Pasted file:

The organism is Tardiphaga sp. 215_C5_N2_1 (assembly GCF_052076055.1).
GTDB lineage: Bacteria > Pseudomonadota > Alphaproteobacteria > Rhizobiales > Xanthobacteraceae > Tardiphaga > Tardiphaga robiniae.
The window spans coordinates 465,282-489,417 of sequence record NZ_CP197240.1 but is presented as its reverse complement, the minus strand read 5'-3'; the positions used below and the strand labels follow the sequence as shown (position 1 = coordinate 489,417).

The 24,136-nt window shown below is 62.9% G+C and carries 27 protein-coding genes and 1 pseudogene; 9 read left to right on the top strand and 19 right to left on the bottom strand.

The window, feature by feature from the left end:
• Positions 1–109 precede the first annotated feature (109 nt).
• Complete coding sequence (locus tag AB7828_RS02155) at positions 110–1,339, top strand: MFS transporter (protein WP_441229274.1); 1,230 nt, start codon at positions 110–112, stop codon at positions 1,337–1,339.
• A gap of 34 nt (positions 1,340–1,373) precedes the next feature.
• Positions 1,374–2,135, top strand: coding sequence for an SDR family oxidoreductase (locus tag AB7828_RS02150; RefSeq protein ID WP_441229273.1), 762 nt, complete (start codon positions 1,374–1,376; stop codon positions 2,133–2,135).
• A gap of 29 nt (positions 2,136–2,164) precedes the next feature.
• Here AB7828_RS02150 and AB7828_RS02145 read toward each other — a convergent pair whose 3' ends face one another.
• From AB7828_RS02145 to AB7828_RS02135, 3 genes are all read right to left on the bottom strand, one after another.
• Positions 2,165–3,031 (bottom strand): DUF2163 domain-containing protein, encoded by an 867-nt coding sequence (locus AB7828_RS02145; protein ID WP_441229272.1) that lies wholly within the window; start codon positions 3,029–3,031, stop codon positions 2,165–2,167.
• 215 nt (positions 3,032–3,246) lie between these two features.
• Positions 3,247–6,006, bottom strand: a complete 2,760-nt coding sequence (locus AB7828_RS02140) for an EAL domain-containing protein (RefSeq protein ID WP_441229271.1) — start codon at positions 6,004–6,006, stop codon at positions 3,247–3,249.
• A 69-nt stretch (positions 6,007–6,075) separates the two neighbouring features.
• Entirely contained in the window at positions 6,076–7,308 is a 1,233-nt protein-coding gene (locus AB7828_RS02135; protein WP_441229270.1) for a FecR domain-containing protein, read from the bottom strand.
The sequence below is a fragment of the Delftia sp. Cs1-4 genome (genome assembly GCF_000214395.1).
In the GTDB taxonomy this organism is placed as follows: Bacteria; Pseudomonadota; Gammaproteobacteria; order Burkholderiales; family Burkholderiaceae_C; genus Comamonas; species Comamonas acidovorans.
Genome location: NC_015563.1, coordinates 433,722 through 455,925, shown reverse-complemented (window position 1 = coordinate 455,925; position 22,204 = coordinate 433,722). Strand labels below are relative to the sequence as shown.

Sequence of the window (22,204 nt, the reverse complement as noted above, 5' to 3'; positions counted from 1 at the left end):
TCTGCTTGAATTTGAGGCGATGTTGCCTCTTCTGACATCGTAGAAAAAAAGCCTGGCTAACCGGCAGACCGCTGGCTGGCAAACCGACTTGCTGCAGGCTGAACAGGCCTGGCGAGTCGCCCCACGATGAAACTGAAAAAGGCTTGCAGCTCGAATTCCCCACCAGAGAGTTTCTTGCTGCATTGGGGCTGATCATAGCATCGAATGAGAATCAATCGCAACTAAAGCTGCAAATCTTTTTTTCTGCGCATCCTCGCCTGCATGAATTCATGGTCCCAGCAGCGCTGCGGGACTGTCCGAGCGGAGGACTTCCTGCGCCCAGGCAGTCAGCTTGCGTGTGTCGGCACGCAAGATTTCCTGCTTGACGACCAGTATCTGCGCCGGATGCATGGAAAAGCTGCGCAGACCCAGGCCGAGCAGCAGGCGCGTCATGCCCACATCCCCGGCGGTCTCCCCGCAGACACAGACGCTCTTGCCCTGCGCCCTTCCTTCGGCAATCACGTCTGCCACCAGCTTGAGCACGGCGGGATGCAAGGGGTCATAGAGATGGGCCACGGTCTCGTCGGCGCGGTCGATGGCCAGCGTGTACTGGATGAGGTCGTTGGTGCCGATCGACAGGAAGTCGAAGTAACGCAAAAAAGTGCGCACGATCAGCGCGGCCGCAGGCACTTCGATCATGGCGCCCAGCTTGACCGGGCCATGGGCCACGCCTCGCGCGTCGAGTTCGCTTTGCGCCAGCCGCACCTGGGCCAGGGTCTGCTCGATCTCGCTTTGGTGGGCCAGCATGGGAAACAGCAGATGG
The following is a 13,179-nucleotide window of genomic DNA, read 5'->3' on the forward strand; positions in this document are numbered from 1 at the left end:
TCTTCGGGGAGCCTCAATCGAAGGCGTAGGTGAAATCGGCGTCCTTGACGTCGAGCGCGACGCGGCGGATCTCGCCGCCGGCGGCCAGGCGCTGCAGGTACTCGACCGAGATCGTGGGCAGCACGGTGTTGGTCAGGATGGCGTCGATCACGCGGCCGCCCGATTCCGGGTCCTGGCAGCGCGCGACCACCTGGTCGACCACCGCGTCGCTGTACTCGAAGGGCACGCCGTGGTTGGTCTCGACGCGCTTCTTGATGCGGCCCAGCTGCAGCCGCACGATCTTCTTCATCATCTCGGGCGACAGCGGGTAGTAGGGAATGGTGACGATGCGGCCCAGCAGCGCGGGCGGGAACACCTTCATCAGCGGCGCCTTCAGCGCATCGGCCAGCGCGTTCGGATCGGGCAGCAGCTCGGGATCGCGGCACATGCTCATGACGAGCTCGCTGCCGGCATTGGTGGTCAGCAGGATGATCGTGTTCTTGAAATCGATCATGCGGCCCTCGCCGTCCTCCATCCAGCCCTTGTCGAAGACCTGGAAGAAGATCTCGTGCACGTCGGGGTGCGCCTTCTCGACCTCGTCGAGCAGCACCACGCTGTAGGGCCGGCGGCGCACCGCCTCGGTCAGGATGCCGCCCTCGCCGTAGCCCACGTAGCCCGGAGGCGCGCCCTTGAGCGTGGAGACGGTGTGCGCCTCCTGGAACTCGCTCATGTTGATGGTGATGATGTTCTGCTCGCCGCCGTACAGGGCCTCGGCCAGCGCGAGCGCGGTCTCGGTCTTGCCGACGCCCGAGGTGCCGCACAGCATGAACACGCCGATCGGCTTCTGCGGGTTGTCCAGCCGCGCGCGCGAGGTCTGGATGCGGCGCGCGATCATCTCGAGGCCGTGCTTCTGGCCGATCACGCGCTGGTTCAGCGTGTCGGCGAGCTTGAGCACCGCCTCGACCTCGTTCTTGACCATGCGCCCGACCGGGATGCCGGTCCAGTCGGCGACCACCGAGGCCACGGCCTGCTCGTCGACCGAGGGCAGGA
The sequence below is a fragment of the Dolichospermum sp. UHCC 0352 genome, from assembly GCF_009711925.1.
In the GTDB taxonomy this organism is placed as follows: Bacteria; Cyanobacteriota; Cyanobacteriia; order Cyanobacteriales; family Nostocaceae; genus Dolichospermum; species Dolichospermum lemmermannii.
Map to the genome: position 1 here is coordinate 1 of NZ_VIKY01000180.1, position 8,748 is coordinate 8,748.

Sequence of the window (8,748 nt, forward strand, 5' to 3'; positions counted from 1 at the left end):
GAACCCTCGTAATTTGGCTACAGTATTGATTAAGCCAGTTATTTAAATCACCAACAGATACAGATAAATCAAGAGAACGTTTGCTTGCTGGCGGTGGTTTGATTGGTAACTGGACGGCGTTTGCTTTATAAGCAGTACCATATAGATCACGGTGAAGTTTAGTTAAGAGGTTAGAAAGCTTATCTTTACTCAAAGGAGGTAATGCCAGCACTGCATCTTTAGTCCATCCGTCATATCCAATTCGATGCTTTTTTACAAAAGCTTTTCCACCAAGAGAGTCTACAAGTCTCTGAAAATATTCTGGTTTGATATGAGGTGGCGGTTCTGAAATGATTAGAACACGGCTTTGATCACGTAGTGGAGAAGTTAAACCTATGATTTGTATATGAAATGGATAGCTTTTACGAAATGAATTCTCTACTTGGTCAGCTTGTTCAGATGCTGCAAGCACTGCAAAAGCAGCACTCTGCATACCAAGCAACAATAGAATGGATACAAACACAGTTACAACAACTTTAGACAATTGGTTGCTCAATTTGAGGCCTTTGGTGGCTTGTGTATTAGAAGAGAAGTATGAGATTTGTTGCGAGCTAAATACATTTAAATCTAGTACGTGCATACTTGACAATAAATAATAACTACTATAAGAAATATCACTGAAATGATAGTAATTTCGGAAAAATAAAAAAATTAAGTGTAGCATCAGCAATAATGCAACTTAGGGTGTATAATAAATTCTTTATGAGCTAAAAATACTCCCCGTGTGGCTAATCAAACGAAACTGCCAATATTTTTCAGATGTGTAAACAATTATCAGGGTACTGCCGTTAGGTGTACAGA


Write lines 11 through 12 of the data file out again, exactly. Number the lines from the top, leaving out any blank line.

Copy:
• Here AB7828_RS02150 and AB7828_RS02145 read toward each other — a convergent pair whose 3' ends face one another.
• From AB7828_RS02145 to AB7828_RS02135, 3 genes are all read right to left on the bottom strand, one after another.